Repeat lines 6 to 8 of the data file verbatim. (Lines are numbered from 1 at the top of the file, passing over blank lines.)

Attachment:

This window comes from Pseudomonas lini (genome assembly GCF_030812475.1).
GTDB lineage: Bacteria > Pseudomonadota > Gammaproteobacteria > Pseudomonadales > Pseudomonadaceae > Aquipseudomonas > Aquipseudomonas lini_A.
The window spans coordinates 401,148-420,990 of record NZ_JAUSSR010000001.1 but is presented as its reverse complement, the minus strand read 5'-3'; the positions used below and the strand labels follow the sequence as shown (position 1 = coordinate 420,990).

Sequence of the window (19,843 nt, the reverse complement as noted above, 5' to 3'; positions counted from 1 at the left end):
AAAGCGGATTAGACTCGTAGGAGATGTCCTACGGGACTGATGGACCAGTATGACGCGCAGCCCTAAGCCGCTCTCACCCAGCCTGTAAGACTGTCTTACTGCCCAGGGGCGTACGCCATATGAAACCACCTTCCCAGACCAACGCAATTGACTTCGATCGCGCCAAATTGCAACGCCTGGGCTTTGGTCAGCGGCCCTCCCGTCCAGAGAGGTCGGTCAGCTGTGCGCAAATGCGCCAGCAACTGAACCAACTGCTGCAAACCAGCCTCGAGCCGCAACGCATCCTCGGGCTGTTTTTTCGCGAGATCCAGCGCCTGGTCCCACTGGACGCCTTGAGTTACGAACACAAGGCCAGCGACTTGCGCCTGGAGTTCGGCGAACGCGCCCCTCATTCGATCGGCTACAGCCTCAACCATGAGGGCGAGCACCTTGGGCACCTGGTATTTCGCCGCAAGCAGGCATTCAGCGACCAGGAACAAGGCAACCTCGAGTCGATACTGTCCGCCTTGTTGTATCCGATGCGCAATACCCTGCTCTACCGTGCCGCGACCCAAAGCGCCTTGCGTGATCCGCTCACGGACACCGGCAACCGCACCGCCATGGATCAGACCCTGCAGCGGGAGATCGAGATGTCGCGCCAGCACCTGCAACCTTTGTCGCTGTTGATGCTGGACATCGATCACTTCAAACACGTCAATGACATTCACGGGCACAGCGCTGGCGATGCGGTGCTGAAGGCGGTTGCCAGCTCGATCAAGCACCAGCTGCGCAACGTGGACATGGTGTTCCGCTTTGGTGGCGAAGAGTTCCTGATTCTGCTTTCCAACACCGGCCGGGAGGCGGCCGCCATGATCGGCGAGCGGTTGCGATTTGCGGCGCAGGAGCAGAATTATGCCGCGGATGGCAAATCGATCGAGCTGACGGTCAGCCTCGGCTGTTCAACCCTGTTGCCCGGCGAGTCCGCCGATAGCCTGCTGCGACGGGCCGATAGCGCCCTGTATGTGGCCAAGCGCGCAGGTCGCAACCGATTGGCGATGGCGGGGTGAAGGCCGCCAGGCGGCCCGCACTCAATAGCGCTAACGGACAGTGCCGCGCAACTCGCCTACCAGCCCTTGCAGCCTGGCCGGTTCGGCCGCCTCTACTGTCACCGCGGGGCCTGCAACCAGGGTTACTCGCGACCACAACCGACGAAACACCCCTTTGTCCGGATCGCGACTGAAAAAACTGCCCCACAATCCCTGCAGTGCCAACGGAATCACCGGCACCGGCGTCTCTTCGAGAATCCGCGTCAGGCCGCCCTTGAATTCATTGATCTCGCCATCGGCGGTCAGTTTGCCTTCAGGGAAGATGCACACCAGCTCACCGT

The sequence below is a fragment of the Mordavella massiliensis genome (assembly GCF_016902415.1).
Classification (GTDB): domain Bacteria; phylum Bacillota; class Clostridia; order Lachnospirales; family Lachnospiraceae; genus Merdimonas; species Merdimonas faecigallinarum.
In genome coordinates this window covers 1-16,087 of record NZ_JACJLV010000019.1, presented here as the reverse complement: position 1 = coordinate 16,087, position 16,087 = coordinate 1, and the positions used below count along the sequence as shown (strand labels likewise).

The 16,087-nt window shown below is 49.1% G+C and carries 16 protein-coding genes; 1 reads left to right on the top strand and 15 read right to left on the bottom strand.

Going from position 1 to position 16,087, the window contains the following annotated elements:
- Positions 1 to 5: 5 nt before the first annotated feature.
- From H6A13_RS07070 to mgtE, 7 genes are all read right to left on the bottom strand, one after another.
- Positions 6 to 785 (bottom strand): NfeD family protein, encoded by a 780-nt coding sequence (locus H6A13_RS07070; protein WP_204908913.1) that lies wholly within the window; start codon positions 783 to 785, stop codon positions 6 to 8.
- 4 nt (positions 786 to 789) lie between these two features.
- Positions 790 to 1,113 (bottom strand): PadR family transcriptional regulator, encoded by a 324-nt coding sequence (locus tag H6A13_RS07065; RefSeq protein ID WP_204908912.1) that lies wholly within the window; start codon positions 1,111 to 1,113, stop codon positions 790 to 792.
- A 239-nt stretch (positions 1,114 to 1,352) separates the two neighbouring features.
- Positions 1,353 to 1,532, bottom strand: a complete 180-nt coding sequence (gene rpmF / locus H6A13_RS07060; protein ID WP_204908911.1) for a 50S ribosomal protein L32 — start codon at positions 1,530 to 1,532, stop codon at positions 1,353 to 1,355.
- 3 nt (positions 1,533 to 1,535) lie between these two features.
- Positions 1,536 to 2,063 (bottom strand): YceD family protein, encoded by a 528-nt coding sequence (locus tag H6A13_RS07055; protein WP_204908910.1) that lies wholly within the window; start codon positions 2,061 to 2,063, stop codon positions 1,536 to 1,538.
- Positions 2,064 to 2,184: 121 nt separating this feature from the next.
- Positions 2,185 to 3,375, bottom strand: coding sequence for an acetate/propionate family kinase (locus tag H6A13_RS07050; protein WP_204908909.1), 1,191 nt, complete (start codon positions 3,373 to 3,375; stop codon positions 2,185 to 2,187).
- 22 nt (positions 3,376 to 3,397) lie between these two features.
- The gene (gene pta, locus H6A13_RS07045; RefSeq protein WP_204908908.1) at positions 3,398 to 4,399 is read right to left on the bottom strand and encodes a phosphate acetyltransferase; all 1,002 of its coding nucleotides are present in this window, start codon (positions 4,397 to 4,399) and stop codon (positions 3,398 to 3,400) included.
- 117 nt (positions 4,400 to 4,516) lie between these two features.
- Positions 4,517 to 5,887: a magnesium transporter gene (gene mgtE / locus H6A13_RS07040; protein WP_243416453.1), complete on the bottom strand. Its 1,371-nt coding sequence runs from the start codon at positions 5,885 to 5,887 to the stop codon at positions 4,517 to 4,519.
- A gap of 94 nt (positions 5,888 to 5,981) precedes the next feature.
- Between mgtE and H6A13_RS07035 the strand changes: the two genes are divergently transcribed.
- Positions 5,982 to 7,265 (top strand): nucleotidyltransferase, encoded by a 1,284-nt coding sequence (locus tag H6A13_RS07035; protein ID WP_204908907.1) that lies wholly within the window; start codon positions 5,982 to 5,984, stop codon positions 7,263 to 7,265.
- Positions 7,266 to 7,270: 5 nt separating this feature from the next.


The sequence below is a fragment of the Mordavella massiliensis genome (assembly GCF_016902415.1).
Classification (GTDB): domain Bacteria; phylum Bacillota; class Clostridia; order Lachnospirales; family Lachnospiraceae; genus Merdimonas; species Merdimonas faecigallinarum.
In genome coordinates this window covers 1-16,087 of record NZ_JACJLV010000019.1, presented here as the reverse complement: position 1 = coordinate 16,087, position 16,087 = coordinate 1, and the positions used below count along the sequence as shown (strand labels likewise).